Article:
Federal safety officials have voted unanimously to pass new standards for high chairs, in an effort to reduce the risks of children falling from the seats and suffering injuries.
The U.S. Consumer Product Safety Commission (CPSC) announced the mandatory high chair standards on June 12, requiring increased rearward stability, warning labels, and requiring chairs to have passive crotch restraints, as well as a three-point restraint system.
The action comes after a review of high chair-related accident reports, which involved a total of 271 injuries reported between January 2011 and September 2017. Most of the problems occurred due to infants tipping over, or falling out of the chairs because they were not harnessed in the seat, or tray tables detached, allowing the child to fall forward. More than 18,000 high chair injuries were recorded between 2015 and 2016.
Most of the injuries observed in the incident reports resulted from a child attempting to climb into or out of the high chair. Other scenarios included the high chair tipping over after the child pushed back or rocked back and forth while seated in the chair. Officials identified other injury reasons stemmed from high chair device failures including faulty restraints or locking mechanism failures.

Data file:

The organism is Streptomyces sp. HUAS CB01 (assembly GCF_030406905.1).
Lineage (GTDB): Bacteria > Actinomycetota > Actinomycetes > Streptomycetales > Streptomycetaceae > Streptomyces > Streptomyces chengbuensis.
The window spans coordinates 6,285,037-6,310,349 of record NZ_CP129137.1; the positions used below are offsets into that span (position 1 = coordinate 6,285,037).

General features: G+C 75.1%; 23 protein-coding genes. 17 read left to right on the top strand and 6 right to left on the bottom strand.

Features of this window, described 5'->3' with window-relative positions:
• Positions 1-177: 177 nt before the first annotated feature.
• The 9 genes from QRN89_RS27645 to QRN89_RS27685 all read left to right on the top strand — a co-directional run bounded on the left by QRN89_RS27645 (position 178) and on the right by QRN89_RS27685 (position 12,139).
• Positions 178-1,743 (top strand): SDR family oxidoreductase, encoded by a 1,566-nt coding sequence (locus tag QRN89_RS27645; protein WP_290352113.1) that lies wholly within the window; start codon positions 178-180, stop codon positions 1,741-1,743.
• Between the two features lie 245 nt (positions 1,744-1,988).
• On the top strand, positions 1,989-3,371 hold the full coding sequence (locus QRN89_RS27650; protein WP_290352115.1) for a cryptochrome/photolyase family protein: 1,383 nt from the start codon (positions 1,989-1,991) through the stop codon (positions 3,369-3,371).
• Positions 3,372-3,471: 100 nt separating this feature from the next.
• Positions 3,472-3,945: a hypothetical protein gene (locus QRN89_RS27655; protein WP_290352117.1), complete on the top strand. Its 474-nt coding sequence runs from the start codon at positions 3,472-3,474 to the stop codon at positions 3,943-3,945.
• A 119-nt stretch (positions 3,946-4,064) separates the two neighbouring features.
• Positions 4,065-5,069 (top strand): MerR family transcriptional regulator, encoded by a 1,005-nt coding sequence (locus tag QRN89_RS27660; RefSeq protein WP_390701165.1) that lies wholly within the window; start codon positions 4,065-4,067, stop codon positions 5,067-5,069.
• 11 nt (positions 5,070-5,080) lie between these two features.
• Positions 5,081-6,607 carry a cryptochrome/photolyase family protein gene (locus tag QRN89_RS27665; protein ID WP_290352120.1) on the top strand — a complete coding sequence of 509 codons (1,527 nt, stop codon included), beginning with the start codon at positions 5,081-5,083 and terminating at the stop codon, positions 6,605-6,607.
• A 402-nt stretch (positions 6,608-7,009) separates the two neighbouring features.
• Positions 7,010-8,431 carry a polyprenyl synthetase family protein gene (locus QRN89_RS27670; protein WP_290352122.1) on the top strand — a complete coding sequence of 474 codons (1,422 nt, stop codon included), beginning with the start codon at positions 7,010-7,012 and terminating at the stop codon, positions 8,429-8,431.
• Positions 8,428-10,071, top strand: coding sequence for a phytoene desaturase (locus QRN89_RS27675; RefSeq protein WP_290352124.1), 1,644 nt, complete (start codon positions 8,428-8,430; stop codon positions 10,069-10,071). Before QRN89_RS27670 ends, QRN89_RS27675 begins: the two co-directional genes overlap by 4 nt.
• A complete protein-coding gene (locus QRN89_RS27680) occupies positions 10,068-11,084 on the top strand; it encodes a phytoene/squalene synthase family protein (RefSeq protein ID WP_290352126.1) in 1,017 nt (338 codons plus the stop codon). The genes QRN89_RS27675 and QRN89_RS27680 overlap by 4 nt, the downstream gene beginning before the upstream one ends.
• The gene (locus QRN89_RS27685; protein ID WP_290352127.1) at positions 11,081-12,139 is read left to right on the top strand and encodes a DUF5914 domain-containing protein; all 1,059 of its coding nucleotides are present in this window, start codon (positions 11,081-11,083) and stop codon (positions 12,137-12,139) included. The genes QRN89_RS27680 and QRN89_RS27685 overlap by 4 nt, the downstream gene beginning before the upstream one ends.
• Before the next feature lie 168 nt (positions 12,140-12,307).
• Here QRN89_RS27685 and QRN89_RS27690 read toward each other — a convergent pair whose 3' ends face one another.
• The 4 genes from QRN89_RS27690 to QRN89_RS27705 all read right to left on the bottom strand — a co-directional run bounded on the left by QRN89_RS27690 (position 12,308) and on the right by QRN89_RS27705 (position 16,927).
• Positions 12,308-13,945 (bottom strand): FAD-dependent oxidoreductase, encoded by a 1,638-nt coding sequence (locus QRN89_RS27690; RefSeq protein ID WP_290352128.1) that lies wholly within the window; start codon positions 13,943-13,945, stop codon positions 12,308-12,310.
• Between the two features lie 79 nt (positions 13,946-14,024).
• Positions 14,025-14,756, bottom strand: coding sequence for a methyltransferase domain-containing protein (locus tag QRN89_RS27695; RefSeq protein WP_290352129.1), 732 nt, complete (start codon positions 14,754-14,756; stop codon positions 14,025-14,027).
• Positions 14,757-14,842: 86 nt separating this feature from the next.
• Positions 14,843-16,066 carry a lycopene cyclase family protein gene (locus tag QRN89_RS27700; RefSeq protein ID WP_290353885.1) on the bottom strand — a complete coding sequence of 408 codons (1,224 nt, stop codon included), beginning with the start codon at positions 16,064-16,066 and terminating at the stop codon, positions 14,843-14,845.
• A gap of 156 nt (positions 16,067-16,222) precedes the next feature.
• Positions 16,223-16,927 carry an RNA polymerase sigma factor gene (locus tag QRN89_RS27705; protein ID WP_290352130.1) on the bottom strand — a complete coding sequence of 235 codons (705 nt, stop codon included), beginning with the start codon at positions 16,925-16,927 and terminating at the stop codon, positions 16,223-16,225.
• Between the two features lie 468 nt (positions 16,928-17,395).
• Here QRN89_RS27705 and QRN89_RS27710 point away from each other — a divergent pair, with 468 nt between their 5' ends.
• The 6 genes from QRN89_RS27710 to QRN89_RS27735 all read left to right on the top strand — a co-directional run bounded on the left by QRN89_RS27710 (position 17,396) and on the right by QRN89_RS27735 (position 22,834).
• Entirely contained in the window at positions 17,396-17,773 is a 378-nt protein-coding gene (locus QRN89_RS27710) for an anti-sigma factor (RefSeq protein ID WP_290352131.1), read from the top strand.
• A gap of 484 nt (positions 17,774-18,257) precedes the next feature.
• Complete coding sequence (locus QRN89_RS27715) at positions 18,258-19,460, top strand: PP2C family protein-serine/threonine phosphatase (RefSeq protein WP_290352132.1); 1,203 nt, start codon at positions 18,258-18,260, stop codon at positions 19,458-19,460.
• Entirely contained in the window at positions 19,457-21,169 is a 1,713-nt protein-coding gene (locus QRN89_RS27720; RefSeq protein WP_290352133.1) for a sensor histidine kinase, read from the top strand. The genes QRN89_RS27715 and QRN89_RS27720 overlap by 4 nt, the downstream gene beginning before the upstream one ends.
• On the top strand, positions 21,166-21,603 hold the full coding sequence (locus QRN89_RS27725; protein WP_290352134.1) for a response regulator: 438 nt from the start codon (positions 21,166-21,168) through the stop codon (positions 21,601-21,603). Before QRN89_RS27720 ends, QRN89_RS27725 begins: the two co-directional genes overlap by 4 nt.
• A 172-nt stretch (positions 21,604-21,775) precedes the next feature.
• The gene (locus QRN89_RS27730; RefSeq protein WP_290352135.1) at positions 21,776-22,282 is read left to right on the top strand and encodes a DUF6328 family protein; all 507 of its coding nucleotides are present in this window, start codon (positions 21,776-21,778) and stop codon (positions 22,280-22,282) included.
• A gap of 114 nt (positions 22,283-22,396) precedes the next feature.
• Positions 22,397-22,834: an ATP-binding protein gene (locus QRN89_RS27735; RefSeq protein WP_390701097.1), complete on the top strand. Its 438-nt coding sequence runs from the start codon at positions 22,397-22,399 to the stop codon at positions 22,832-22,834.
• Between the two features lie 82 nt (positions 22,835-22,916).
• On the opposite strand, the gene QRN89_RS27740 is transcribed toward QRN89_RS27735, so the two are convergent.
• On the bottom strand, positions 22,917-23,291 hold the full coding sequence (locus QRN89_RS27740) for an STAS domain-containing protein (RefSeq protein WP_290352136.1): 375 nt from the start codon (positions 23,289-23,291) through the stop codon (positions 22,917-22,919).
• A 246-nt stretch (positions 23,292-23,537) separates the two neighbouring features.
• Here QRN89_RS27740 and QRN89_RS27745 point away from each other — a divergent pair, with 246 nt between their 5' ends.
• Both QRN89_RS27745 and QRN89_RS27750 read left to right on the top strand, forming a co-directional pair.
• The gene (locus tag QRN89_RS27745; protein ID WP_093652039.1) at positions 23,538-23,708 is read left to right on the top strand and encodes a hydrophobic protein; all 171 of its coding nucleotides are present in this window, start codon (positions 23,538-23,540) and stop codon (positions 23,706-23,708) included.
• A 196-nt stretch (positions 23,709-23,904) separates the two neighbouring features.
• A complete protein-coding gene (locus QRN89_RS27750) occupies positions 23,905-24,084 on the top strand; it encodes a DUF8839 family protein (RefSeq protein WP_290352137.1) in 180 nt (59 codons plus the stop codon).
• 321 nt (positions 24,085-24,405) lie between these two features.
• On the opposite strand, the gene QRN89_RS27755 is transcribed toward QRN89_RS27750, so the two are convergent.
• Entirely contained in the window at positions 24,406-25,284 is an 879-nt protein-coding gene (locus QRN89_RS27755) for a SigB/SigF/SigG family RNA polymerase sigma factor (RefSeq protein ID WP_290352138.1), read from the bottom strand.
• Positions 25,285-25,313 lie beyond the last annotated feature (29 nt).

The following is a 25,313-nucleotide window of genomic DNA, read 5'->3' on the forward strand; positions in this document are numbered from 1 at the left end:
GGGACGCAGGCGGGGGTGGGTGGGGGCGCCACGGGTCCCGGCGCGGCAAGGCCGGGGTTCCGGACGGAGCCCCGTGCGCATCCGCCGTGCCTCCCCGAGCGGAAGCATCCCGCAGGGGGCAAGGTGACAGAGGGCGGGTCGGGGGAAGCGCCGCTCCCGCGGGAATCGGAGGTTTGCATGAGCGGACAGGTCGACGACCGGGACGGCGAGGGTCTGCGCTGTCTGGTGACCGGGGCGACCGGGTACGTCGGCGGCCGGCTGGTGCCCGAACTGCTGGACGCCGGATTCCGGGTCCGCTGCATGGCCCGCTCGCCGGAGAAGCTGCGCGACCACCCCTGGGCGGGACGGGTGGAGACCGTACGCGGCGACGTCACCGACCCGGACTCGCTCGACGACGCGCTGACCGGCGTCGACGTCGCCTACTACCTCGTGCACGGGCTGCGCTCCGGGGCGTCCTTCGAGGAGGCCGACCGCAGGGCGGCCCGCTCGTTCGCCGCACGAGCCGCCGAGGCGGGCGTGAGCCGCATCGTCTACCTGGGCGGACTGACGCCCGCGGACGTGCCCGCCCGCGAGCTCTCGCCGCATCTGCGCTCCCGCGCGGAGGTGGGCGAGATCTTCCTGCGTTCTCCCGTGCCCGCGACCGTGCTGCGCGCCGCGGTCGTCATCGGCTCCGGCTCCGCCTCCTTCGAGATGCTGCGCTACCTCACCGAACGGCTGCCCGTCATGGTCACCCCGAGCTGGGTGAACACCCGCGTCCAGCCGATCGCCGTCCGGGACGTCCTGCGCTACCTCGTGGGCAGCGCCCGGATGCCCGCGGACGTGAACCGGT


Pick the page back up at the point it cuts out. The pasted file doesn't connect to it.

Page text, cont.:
The new standards will require manufacturers to increase the rearward stability of high chairs to make them less vulnerable to tipping over if a child rocks back and forth. Addition requirements include a three point restraint system to prevent children from climbing out of the seats, and a passive crotch restraint that will not let children slip out from under the seat if restraint system were to fail.
The standards were introduced by the American Society for Testing and Materials (ASTM) as voluntary standards for manufacturers under ASTM F404-18, Standard Consumer Safety Specification for High Chairs. However, the CPSC is adopting these standards as a mandatory feature for all high chairs sold in the U.S. market, and for restaurants that offer high chairs to customers.
The CPSC stated the new mandatory high chair standards will go into effect 12 months after the final rule has been published in the Federal Register. From that date, the rules will apply to all manufacturers, distributors and importers.